• A 53-year-old interviewed male who was a technology manager was walking into Tower 1 when he found out what was occurring. He saw the building on fire and later stood watching until the second plane hit. He lost seven friends and 75 colleagues in the disaster.

• One subject was a 32-year-old female director of a daycare center six blocks away from the World Trade Center. Subject spoke about the daycare center, which was located next to a police precinct. The children were evacuated by police to nearby Chinatown where the parents were able to pick them up. One of the children's parents died; he was a police officer. Subject states that the staff had meetings for 3-4 weeks afterwards about how to approach the issue with the children and it was agreed that they would not talk about it unless the children specifically asked questions. There were some workshops where the children drew pictures and made paper airplanes to tell what happened. About 10 of them had seen the burning buildings. The daycare center was not fully operational for 6 weeks (no phones or fax). There were no psychiatrists on site to be able to tell these workers how to handle the children's questions.

• One subject, a 26-year-old female administrative assistant, worked in Tower 1 on the 27th floor. She managed to escape down the staircase before the building collapsed. However, she lost 10 colleagues and friends. Subject remained quiet during the interview and said that there were parts of the evacuation that she does not remember and parts that she does not want to remember. She did not want to talk about the experience.

• A 27-year-old male interviewee had previously been in the Marine Corps and had seen similar disaster and acts of violence throughout the world. He claimed to be largely unaffected by the events of September 11.

Despite statements of how well they were coping, all of the above had various degrees of anxiety, depression and other symptoms that prevented them from working and socializing up to the time of the interviews. Many others described failed relationships, had difficulty concentrating and acknowledged occasional thoughts of death and suicide.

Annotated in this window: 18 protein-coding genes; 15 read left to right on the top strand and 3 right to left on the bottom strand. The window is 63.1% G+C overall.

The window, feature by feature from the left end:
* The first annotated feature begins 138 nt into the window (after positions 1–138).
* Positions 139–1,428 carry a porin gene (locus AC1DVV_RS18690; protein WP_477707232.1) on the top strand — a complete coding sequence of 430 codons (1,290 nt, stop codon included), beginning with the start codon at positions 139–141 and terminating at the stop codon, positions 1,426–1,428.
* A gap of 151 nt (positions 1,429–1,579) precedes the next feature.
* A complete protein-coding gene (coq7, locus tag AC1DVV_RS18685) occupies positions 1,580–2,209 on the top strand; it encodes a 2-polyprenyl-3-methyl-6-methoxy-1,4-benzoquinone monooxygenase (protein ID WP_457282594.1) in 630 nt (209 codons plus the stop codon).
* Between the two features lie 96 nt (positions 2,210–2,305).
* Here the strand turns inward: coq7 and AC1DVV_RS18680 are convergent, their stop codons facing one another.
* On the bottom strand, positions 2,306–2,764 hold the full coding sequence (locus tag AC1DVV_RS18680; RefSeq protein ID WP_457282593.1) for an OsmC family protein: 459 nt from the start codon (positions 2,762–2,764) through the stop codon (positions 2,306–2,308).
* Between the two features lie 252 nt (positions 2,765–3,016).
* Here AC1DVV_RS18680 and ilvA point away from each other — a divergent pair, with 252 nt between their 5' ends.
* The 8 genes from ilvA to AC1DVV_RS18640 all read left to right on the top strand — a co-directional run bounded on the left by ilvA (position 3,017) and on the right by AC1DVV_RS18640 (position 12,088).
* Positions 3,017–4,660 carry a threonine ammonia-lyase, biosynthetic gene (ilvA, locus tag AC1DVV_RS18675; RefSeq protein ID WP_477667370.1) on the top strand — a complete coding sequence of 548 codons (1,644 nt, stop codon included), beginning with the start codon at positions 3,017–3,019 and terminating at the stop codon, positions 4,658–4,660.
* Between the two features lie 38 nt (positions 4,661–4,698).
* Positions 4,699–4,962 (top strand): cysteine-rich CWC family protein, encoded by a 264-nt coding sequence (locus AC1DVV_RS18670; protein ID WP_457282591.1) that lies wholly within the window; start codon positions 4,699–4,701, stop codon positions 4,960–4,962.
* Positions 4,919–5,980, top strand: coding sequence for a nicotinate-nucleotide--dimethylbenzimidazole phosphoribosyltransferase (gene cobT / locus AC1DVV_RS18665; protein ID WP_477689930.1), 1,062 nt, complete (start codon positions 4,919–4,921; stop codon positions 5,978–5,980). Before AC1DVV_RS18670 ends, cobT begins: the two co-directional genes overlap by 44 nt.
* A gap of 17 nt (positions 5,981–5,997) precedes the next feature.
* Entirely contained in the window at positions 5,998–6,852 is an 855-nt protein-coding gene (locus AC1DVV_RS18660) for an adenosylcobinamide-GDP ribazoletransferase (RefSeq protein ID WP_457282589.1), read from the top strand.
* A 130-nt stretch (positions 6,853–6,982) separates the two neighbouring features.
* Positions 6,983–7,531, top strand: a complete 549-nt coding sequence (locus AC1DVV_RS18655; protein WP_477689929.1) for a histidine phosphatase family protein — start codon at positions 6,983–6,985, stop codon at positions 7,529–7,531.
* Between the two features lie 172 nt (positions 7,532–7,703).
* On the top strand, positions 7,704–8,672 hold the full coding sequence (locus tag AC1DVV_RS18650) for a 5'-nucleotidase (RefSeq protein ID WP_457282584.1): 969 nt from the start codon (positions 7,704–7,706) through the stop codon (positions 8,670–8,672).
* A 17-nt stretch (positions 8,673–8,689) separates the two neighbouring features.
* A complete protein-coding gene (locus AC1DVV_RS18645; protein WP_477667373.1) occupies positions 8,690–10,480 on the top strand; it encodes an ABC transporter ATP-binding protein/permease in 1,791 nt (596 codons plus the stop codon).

The second survey focused on patients at the New York City Bellevue Hospital who had serious psychiatric disorders and were hospitalized at the time of the terrorist attacks. Medical records for 156 psychiatric inpatients were examined to evaluate their psychiatric condition during the time prior to and subsequent to September 11, 2001. For 5 of these patients, no diagnosis could be ascertained. Of the subjects, 100 were males (66.7%) and 51 females (33.3%). 44 were Caucasian (28.2%), 62 African-American (39.7%), 25 Hispanic (16%), 17 Asian (10.9%) and 8 of other ethnic origins (5.1%). All diagnostic categories were represented: bipolar disorder (n = 15, 9.6%), schizophrenia (n = 54, 34.6%), schizoaffective disorder (n = 52, 33.3%), depression (n = 8, 5.1%), primary substance abuse (n = 5, 3.2%), miscellaneous (n = 17, 9.9%). 39 patients (29.8%) had increases in their medication the week following September 11, while only 3 had decreases in medication. 37 patients (24.5%) improved. 55 patients (36.4%) worsened after September 11 in the following diagnostic categories: bipolar disorder (n = 3, 20.0%), schizophrenia (n = 28, 51.8%), schizoaffective disorder (n = 17, 32.7%), depression (n = 1, 12.5%), substance abuse (n = 1, 20.0%), miscellaneous (n = 5, 35.7%). It has generally been thought that in the face of a disastrous environmental event, whether natural or man-made, patients with a psychotic illness may actually improve, while patients with pre-existing depression might actually worsen. In the present study of the effects of the New York City World Trade Center terrorist attacks on seriously ill hospitalized patients, we did not find evidence that patients' condition improved in response to the events. Surprisingly, few patients with depression on admission worsened. While some patients across diagnoses were in need of medication for anxiety or sleep in the week following the event, the majority was not. In addition, there were no differences across diagnostic categories, symptoms or medication changes for those patients on wards facing the World Trade Center (n = 40) compared with those who were not (n = 110). It is thus assumed that the secure environment and reassurance of mental health professionals covering the inpatient units at this time provided a therapeutic effect that prevented patients from deteriorating, but we found no evidence that psychotic conditions resolved based on the reality of the disastrous events.

Some descriptions from the records are as follows:

• In a group therapy session, therapists explored the patients' feelings and ideas regarding the terrorist attack in New York City. Patients were encouraged to talk and express their emotions. One patient who was quiet during most of the session, expressed confusion and her speech remained disorganized.

• One patient verbalized that he thought his teacher from Pluto was responsible for the World Trade Center disaster, not Osama Bin Laden.

• One patient was withdrawn and spent most of the morning watching TV news and drawing pictures about the event. In a support group meeting, this patient focused on paranoid and grandiose delusions of FBI/CIA intelligence he ''knew'', drawing loose references to himself and his responsibility for the events that happened.